Harrowing photos show Guatemalan mother begging Mexican soldiers to let her cross into U.S.

A photo taken by a Reuters photographer has gone viral for capturing the plight of a Central American migrant and her son, amid intense controversy surrounding the Trump administration's separation of migrant families. 

Last Monday, photographer Jose Luis Gonzalez shot photos of the moment Ledy Perez begged a Mexican National Guard soldier to let her and her 6-year-old son Anthony Diaz cross into the United States. The mother and child had reportedly traveled nearly 1,500 miles from their home in Guatemala to the border city of Ciudad Juarez, where they were stopped by the soldier from entering the U.S. 

"The woman begged and pleaded with the National Guard to let them cross ... she wanted to cross to give a better future" to her son, Gonzalez said. 

In the viral photo, Perez is seen weeping and clutching her son in front of a soldier, who is dressed in desert fatigues and carrying an assault rifle. Subsequent photos show her hugging her son while seemingly appealing to two soldiers to let her cross. 

Guatemalan mother tries to cross into U.S. with her son

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Guatemalan mother tries to cross into U.S. with her son
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Guatemalan mother tries to cross into U.S. with her son
Guatemalan migrant Ledy Perez and her son Anthony Diaz are seen here attempting to cross into the U.S.
Guatemalan migrant Ledy Perez and her son Anthony Diaz are seen here attempting to cross into the U.S.
Guatemalan migrant Ledy Perez and her son Anthony Diaz are seen here attempting to cross into the U.S.
Guatemalan migrant Ledy Perez and her son Anthony Diaz are seen here attempting to cross into the U.S.
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Gonzalez said he caught the intense exchange while making his daily rounds alongside a riverbed of the Rio Grande that separates Cuidad Juarez — where he's from — and El Paso, Texas. National Guard troops had purportedly apprehended several migrants, including Perez and her son, that day.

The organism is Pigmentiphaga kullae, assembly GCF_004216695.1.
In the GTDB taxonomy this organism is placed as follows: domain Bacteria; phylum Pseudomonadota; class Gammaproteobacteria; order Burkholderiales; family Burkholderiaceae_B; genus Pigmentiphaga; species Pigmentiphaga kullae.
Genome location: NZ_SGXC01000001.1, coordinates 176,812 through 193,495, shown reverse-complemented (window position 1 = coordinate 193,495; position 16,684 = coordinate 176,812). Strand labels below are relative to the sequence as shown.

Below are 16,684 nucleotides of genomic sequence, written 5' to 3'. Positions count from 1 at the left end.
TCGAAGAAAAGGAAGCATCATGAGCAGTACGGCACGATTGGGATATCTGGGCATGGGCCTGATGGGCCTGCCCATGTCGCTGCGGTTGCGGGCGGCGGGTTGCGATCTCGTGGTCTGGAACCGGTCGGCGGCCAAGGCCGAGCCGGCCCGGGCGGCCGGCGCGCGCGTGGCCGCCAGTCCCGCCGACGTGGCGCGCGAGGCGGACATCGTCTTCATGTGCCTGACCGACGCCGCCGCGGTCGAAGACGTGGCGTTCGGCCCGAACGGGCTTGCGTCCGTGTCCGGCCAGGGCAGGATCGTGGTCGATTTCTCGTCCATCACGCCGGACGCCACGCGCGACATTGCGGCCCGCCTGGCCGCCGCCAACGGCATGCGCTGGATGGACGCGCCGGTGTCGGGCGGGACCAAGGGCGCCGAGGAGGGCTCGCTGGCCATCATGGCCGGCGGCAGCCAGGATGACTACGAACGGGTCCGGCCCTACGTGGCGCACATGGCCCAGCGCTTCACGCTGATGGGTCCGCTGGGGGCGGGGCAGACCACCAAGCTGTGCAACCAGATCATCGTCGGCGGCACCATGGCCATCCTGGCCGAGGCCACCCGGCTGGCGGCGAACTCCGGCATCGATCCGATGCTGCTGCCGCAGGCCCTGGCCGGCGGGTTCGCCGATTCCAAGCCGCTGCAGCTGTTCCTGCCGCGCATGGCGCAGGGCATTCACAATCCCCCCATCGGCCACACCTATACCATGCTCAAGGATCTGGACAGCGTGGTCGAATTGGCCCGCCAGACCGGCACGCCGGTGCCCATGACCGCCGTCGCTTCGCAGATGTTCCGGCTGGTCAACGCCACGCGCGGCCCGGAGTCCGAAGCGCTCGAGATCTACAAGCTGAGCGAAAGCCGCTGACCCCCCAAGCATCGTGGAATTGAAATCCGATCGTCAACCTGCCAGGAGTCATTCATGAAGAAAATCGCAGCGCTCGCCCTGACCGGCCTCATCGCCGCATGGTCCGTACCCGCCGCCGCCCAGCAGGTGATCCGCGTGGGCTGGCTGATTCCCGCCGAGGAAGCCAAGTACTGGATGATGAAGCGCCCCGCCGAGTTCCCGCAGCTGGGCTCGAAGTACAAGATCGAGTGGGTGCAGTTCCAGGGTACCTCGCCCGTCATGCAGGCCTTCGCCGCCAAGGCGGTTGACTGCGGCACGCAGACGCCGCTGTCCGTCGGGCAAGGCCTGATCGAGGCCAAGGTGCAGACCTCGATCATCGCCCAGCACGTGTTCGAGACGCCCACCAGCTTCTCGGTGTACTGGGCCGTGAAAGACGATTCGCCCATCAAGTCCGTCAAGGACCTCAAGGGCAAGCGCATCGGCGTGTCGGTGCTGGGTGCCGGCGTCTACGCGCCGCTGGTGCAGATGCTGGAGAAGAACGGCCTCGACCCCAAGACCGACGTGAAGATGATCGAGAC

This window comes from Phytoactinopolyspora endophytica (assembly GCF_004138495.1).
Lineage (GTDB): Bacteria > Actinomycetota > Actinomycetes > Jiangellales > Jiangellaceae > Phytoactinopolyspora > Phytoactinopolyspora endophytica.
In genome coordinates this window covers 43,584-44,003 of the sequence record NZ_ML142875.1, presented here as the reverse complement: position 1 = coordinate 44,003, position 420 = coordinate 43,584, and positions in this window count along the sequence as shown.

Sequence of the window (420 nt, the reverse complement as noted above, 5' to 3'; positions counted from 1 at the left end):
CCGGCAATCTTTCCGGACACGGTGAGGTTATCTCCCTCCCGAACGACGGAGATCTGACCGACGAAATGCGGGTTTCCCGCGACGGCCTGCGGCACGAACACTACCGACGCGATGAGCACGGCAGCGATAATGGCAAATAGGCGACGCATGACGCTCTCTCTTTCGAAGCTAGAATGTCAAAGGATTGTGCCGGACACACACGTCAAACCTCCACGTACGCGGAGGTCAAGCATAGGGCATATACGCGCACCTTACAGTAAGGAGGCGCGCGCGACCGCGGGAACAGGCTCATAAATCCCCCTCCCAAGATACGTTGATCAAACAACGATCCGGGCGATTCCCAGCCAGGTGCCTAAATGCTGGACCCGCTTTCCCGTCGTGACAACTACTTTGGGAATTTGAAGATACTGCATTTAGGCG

"Her face, that's a small reflection of all migrants' suffering," said Gonzalez. "A lot of people judge migrants, ask why don't they stay in their country, why do they come here or why are they crossing into the United States. ... Every migrant has a story." 

Following her nine-minute encounter with one of the soldiers, Perez allegedly made her move when the soldier glanced away. She reportedly lunged into the shrubs with her son and crossed the river, where they were met by U.S. Customs and Border Protection agents on the other side. 

"According to information from (U.S.) Border Patrol, the (Guatemalan) national crossed the border into the city of El Paso, Texas, at 8:10 p.m. (on Monday) and was detained," Tekandi Paniagua, the Guatemalan consul general in Del Rio, Texas, told Reuters. "The national and her son are in good condition and are being processed at the Border Patrol station in Lordsburg, New Mexico, while her case moves forward.” 

“They have received medical attention and are being processed. Border Patrol will decide on their case and will inform us,” a Guatemalan foreign ministry representative added. 

Gonzalez's viral photo was retweeted by former Mexican President Felipe Calderon, who lambasted Mexico's  government for mishandling migrants who pass through the country. 

"What a pity, Mexico should never have accepted this," he wrote

Still, Jesus Ramirez, a spokesman for current Mexican President Andres Manuel Lopez Obrador, maintained that the image was proof that the National Guard, which Lopez Obrador originally created to curb record-breaking homicide rates in Mexico, was doing its job.

"The Guard combats the crime of people trafficking and protects the human rights of the population and of the migrants crossing the country," Ramirez told Reuters. 

President Trump had previously threatened to slap tariffs on Mexico if the country did not do more to rein in migrants from Honduras, El Salvador and Guatemala who pass through its borders. Since a June 7 agreement, Mexico has deployed National Guard troops to its southern border with Guatemala and instructed border cities to take in asylum seekers before they reach the U.S. 

On Saturday, Guatemala also signed a deal with the U.S. Under the terms, Guatemalan authorities must stop migrants from El Salvador and Honduras who intend to pass through and offer them asylum first. In exchange, Guatemalan farmers will have easier access to American farms.

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